A Story of Influence

October 28, 2010 by
Filed under: Leadership, Networking 

When it comes to influ­ence one thing is cer­tain. One’s abil­ity to cre­ate and main­tain a pos­i­tive rela­tion­ship is a must have skill. With­out the abil­ity to have a rela­tion­ship with some­one, there is absolutely no way to have influ­ence. Influence2 A Story of InfluenceOne can argue that power (through the manip­u­la­tion of money and/or vio­lence) can allow a per­son to have influence. I say that is sim­ply not true influ­ence but more so an invest­ment and use of fear. If given the choice, a large num­ber of lead­ers would pre­fer to use the power of influ­ence over the power of fear in order to get things done.

It All Started with a Visit

A few years back I was vis­it­ing the head­quar­ters of a very well-known inter­na­tional com­puter con­sult­ing firm. This par­tic­u­lar firm ser­viced my com­pany on many occa­sions and I was always happy with how their con­sul­tants han­dled my company’s requests. An acquain­tance of mine, Larry, was one of the company’s man­age­ment. While I was there, I noticed that many of the mem­bers of his team talked with him as though he was one of their bud­dies. The atmos­phere in his area of the com­plex felt very pos­i­tive and ener­getic to say the least. The team mem­bers that I met that morn­ing and that reported to Larry men­tioned that he was a very good man­ager. Words such as “respect” as well as phrases like “he rolls up his sleeves to help out when needed” were used to describe Larry. Over­all, I could tell that many of his team mem­bers really enjoyed work­ing with him and for him. They trusted and respected Larry.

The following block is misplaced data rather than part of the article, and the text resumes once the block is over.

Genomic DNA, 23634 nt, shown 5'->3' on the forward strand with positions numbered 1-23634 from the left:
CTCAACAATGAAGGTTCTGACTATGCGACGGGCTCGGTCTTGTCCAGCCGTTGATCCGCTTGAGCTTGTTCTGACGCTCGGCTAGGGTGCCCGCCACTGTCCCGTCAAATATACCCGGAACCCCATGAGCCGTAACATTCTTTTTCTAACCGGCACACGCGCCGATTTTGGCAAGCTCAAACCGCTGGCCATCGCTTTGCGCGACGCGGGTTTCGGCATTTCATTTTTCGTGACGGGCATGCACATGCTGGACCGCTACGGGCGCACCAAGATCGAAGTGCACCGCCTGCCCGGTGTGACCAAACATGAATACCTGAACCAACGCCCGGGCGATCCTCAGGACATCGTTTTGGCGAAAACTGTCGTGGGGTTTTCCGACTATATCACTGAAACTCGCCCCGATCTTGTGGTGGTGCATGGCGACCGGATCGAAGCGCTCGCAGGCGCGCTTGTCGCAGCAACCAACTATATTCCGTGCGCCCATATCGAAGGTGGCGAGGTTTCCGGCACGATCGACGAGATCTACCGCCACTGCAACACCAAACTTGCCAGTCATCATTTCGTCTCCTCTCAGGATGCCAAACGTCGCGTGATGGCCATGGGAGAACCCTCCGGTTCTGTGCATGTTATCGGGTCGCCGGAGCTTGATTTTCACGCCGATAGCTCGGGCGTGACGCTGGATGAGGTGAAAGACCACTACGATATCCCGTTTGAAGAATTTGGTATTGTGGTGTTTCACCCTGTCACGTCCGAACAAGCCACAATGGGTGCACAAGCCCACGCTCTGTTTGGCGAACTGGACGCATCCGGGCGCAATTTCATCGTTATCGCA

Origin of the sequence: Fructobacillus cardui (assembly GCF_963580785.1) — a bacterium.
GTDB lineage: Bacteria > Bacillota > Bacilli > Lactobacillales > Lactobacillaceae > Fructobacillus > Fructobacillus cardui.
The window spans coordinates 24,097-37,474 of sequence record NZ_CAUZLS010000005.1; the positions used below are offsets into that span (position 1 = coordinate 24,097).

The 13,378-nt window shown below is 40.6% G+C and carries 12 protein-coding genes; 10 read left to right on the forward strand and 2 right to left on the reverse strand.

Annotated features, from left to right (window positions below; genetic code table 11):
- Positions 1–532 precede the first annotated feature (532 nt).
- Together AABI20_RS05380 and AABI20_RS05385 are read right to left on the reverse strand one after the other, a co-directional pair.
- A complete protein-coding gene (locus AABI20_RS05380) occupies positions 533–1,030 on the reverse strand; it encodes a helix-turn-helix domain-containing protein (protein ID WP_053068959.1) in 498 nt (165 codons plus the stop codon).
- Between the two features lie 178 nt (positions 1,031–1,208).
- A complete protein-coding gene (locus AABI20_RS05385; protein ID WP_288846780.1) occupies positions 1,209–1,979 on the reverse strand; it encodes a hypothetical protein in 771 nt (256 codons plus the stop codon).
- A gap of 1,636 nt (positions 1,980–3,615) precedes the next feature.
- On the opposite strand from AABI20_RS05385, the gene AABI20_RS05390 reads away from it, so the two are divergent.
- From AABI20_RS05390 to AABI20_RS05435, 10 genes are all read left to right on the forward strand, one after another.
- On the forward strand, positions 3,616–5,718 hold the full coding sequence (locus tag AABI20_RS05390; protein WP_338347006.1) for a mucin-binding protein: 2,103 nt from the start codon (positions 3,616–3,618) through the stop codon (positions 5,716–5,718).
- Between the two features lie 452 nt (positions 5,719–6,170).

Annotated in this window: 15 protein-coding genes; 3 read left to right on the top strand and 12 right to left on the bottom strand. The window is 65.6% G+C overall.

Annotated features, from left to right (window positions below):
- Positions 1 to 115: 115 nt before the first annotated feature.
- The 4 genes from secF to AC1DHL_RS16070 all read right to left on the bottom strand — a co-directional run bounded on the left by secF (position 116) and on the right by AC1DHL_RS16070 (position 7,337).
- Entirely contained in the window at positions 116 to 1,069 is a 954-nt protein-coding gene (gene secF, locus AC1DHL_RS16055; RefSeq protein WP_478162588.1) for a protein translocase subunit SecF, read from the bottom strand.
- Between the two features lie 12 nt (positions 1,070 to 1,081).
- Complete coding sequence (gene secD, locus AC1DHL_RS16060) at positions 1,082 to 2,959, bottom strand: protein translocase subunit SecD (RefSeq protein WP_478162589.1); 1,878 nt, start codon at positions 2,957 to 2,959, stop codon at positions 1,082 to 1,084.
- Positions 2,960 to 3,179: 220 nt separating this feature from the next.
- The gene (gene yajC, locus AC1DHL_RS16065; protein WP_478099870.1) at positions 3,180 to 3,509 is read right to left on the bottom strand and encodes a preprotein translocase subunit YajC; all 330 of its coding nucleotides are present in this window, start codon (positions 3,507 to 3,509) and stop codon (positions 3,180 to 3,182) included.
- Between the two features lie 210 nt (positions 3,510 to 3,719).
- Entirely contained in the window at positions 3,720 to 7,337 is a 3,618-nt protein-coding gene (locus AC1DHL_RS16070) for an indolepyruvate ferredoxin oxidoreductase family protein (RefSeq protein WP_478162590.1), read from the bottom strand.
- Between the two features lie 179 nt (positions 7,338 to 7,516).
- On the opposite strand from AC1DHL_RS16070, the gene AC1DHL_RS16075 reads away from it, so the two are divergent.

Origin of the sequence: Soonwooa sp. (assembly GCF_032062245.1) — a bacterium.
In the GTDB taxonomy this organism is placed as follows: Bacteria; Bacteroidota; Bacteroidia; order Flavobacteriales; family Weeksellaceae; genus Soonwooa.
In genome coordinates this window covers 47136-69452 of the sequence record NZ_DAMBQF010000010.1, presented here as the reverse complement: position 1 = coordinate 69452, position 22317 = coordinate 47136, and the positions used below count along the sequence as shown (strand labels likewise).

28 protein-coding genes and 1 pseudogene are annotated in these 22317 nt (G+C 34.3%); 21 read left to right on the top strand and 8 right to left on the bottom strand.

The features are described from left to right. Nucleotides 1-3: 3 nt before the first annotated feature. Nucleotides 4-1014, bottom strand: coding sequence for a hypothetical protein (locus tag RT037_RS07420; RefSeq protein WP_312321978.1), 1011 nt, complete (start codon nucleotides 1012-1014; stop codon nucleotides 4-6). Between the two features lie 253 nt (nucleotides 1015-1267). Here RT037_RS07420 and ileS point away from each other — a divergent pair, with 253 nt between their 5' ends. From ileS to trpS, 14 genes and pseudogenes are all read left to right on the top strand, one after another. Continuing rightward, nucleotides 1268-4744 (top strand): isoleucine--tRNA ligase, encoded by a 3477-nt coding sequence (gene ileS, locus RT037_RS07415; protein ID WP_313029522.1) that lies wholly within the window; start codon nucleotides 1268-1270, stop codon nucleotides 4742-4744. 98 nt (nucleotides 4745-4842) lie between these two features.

Do you know any­one at work like Larry? Some­one trusted and respected by his peers and sub­or­di­nates?  How do you think they got that way?

This same day, there was another gen­tle­man at the head­quar­ters by the name of Mr. Chirac­son that (I later found out) was one of the Senior Vice Pres­i­dents of the com­pany. Accord­ing to Larry and some of his other col­leagues, he enjoyed using fear and intim­i­da­tion in order to get things done and to main­tain order. To him, if an employee was quiet and always on edge and con­cerned about his posi­tion, he would be a very atten­tive and pro­duc­tive employee. Have you ever known of a boss or a man­ager such as this per­son?  One thing that made Mr. Chirac­son a lit­tle more inter­est­ing was that he would always have a smile on his face when he was talk­ing to an employee. The smile was always more of an arro­gant or pompous type of smile where he enjoyed being the boss and being intim­i­dat­ing to an employee by way of him not let­ting on what he was think­ing. It turned out that one of the more com­mon thoughts on his mind when he was talk­ing with a sub­or­di­nate in the com­pany was, “how could I make this sub­or­di­nate be a lit­tle more on edge about his job so that the com­pany can get the most pro­duc­tion out of him?” This was some­thing I dis­cov­ered later on from one the company’s board of direc­tors who knew Mr. Chirac­son and me.